So in the film, they talk about the hearing that happened two days before Beata’s death, with the implication that this was Beata’s breaking point. Suicide is horrific and complex. The film pulls [00:24:00] no punches about who is to blame. This is from the film, this is Jack Kowalski talking to his lawyer right after Beata was discovered. 

He’s referencing the judge who denied Beata the chance to give Maya a hug. I know this is what happened. This, I know it’s because he turned her down. That killed her. All the way home, that’s all she talked about. Now, we have the transcript of this hearing. So let’s dig into this a bit. There was a lot that was not mentioned here. 

So number one, this is one of many, many hearings that happened between the original shelter order and Beata’s death. And honestly, you can really hear the exhaustion from everyone here. Number two, there was a lot of discussion about transferring Maya to another hospital. And that had honestly been at play since early in her admission when they attempted to transfer her to Nemours, which is a nearby hospital that had a pediatric pain clinic. 

But when they [00:25:00] suggested transferring her to Nemours, Beata and Jack declined because they wanted a specific procedure done there, which was to have a clonidine pump put in Maya’s spine. And when the hospital told them that that was not what they would consider appropriate They declined having her transferred. 

To me, this could really debunk this notion that’s presented in the documentary that Johns Hopkins was trying to imprison Maya in order to punish her mother and to make money off of the insurance that they were getting while she was there. So this is from the Netflix documentary. This is Kowalski family attorney Deborah Salisbury. 

But I think the note that Beata left for Judge Hayworth. It makes it pretty clear that she wanted her child to be free from that hospital. She was very worried about what was happening and the treatment that she was being forced to take. She wanted to make [00:26:00] sure that her child got out of there and she didn’t see any other way out. 

They also really focus on the judge not letting Beata hug Maya at the hearing. It never made any sense to me why she was denied giving her child that hug. And I can tell you, as we left the courthouse that day, that Beata was devastated. Devastated. And the one thing that I know to this day is, none of us can get that hug back now. 

That hug is gone. Do you think if she had hugged her, things would have turned out differently? Yes, I do. I do. So, let’s talk about the circumstances around this hug. So, I understand this is a really gut wrenching moment to listen to. And we do need to remember the context. [00:27:00] Beata was under a no contact order, and this isn’t put in place to be cruel, it’s for the safety of the child.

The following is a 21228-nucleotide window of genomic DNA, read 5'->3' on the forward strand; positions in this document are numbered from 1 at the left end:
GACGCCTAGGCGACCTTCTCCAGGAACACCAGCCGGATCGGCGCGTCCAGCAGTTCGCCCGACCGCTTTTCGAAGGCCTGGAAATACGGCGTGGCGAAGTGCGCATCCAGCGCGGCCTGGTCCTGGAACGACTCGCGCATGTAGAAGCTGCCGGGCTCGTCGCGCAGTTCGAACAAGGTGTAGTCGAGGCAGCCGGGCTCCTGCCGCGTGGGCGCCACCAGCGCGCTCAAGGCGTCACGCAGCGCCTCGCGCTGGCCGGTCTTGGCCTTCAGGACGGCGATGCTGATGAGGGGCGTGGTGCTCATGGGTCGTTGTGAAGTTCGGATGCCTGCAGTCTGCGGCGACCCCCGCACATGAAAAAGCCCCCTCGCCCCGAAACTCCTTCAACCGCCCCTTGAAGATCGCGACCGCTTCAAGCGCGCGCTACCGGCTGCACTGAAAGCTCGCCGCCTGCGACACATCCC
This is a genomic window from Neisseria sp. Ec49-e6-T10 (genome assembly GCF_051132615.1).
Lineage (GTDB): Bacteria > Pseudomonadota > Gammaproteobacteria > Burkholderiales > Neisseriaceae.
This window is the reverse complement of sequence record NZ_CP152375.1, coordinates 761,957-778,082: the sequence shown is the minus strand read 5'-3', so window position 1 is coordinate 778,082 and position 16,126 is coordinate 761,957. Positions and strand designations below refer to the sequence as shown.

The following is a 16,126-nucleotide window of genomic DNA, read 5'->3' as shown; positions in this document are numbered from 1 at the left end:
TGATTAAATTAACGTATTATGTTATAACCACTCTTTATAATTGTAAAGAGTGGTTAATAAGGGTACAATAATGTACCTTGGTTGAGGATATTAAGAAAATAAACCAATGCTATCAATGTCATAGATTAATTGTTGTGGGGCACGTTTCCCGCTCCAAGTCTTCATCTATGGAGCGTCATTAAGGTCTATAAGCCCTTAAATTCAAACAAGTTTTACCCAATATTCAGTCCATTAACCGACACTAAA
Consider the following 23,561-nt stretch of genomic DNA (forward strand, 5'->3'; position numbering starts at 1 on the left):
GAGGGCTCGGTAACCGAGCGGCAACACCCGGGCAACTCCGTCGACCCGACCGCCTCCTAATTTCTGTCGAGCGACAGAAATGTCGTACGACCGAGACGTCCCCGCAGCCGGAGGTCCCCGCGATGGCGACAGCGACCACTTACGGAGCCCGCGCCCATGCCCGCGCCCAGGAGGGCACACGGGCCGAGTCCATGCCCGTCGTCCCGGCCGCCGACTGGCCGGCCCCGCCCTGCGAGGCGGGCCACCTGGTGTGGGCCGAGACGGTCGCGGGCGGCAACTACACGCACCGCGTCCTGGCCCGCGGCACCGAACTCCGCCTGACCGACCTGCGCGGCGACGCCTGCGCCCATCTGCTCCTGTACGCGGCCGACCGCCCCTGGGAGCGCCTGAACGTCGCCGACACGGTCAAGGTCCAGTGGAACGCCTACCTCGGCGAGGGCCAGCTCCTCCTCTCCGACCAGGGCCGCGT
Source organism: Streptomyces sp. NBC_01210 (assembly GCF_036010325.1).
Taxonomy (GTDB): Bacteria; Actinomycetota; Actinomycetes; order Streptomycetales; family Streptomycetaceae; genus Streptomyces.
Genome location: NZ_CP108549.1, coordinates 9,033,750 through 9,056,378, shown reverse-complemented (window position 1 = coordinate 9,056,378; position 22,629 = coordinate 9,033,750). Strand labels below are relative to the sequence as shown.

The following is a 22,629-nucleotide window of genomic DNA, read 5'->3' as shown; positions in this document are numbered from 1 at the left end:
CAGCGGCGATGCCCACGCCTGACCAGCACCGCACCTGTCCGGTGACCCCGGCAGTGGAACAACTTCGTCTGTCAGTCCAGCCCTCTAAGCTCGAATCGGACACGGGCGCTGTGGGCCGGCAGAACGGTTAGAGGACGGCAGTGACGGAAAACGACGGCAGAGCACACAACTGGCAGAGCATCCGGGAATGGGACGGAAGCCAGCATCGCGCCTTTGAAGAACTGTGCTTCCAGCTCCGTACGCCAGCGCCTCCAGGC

And we know from these other cases that we’ve looked at how manipulative perpetrators can be with their children. We saw that in the Brittany Phillips case. And the important thing here is that you cannot put emotional needs of a parent over the safety of a child. So we are going to talk to a legal expert in an upcoming episode about what the legal basis for blaming someone for a suicide could possibly be, but it’s definitely very central to the emotional story of the Kowalski’s case. 

As to what really led to Beata’s death, we’ll never know. And if this wasn’t part of the actual charges, I would honestly refrain from speculating, but this death is being used as some kind of evidence that Beata is innocent and was falsely accused, when in fact, suicide risk is a known part of these investigations. 

Here is a quote [00:28:00] on this topic from the American Professional Society on the Abuse of Children’s Munchausen by Proxy Practice Guidelines. We used AI for this reading. The literature documents cases of maternal suicide, psychiatric decompensation, suicide attempts, flight, or child death on the eve of suicide. 

In other words, these suicide, and this is especially heightened when a big decision is made in court. And we talked to Detective Mike Weber about this. Whenever I make an arrest in one of these cases, I always put these offenders on suicide watch. Why do I do that? You have just taken their entire identity from them and you have flipped their identity and cast them in an entirely opposite identity. 

They’ve gone from being the caring hero mom now to the, as we always hear from the news media, the monster in these cases. And that is a huge psychological hit. So, Beata’s death happened several months into her separation from Maya, and the Johns [00:29:00] Hopkins records indicate that, in fact, Maya’s overall health did seem to have improved a great deal from when she had been admitted. 

So these notes come from the report of a Dr. Desai, who’s one of the doctors at Johns Hopkins who is treating her. He says that at this time, she has no evidence of asthma, no evidence of immunodeficiency, or small fiber neuropathy, which is another condition that she was alleged to have when she came in, um, and for which she was receiving an IVIG treatment. 

They had also been able to discontinue the TPN nutrition, which we talked about earlier, and that although Maya was continuing to eat less than she should, she had gained approximately 8 pounds during this time period and had been weaned off many of her medications, including Ativan and Clonidine. Also, he did say that CRPS could not be 100 percent ruled out, but that it was not likely.